De Blasio defends NYPD decision to end standoff with BLM protester
The Black Lives Matter demonstrator who forced the NYPD to retreat when they tried to arrest him for allegedly assaulting a cop staged a dramatic police surrender Saturday, with a few hundred supporters marching him to a Midtown police precinct.
Protester Derrick Ingram, 28, who was released without bail, now faces up to seven years prison on felony cop-assault charges for allegedy shouting in an officer’s ear with a high-powered bullhorn.
The NYPD’s decision to leave Ingram’s Hells Kitchen street after a six-hour standoff Friday sparked outrage from police union reps, who insisted the move capitulated to mob rule.
Mayor de Blasio supported Shea’s stand-down order in a statement Saturday.
“Commissioner Shea made the right decision to call off the operation,” de Blasio said. “Assaulting an officer is unacceptable and will always lead to consequences, but arrests must be made properly.”
Ingram heads a Black Lives Matter protest group that bills itself on its Instagram page as “a collective of non-violent activists,” and he has insisted he did nothing wrong.
“I can’t talk a lot about exactly what happened,” the soft-spoken Ingram said Saturday morning, addressing a crowd of supporters at an impromptu Bryant Park rally before the group marched to the precinct on West 54th Street.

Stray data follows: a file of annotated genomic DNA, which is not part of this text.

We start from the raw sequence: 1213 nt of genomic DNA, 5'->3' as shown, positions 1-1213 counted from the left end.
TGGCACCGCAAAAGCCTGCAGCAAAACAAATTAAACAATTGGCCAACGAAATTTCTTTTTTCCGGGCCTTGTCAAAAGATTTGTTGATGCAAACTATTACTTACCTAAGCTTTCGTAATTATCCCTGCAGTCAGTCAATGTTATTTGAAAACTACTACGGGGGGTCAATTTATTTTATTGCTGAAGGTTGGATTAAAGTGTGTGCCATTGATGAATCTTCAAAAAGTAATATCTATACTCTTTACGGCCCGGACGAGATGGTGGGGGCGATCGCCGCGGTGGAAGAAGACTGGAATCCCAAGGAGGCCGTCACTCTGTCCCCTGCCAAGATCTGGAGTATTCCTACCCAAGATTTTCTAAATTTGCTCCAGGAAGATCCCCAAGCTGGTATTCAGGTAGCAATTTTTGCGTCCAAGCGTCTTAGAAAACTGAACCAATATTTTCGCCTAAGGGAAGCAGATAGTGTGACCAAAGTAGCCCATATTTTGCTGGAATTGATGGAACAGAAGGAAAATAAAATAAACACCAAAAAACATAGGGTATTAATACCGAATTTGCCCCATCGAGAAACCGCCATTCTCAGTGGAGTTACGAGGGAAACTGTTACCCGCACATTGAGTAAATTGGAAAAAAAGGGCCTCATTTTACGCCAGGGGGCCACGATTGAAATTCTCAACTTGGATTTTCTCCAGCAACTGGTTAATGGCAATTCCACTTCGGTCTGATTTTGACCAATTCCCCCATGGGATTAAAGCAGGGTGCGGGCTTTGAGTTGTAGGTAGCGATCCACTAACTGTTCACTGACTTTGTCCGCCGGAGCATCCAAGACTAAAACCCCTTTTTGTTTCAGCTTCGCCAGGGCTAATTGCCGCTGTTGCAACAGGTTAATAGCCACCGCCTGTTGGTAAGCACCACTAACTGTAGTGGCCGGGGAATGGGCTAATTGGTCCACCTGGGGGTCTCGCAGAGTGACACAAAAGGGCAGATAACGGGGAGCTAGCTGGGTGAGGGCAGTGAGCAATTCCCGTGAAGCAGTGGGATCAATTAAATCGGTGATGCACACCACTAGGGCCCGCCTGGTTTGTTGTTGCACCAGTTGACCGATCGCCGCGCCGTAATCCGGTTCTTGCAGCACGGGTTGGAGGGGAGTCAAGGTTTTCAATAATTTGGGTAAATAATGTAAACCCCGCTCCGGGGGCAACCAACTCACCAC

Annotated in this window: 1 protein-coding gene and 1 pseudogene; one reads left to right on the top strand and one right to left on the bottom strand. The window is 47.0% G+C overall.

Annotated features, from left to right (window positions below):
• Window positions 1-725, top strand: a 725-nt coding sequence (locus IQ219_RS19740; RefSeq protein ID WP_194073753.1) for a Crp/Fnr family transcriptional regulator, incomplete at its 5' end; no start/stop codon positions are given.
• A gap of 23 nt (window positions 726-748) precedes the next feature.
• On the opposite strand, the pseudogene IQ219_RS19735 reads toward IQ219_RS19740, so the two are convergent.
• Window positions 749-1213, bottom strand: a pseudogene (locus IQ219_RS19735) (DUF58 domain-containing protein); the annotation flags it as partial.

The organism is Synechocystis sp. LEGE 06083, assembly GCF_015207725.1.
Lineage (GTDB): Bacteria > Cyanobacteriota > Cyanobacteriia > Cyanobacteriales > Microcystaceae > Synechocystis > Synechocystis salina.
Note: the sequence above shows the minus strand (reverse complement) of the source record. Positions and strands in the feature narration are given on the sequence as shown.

“I just want to say I’m thankful for all the love and support and kind words and the amazing outreach and kindness I received in the last 24 hours,” Ingram said.
“I’m highly traumatized,” he insisted, “from everything, from the drones, to the dogs, to the lies that have been told by the NYPD, and I’m ready to make a change.
“I think we should focus our efforts on getting [NYPD] Commissioner [Dermot] Shea out of office.”
Ingram’s supporters gloated at their ability to turn back New York’s Finest.
“Yesterday we stood up to the biggest goddamn gang in this nation, and we won. They waved their white flag. They took their illegal occupation, and they backed it down the street,” a demonstrator told the crowd at Bryant Park over a loudspeaker.
Officers had converged on Ingram’s house Friday with police dogs, a couple dozen vehicles, and a force of dozens in tactical gear — but without a warrant, officials have conceeded. Ingram, who was livestreaming through his window while consulting with his lawyers, refused to leave the apartment, and eventually 100 protesters turned up.
“What did I do? I was born black, that’s what I did,” he lamented in his livestream.
Officials said at a June 14 Midtown protest, he “placed a megaphone directly against the officer’s ear and yelled” after the cop tried to stop him from entering a “frozen zone,” according to a police report.
Photos of the battery-powered bullhorn show it was black with a “DEFUND THE POLICE” sticker slapped on its side.
The officer suffered ear damage that affected her balance, sources told The Post.
Cops were unable to identify Ingram after the June 14 protest — but two weeks ago, he repeated the dangerous stunt during a protest in Bayside, and that’s when they figured out who he was, sources alleged to The Post.
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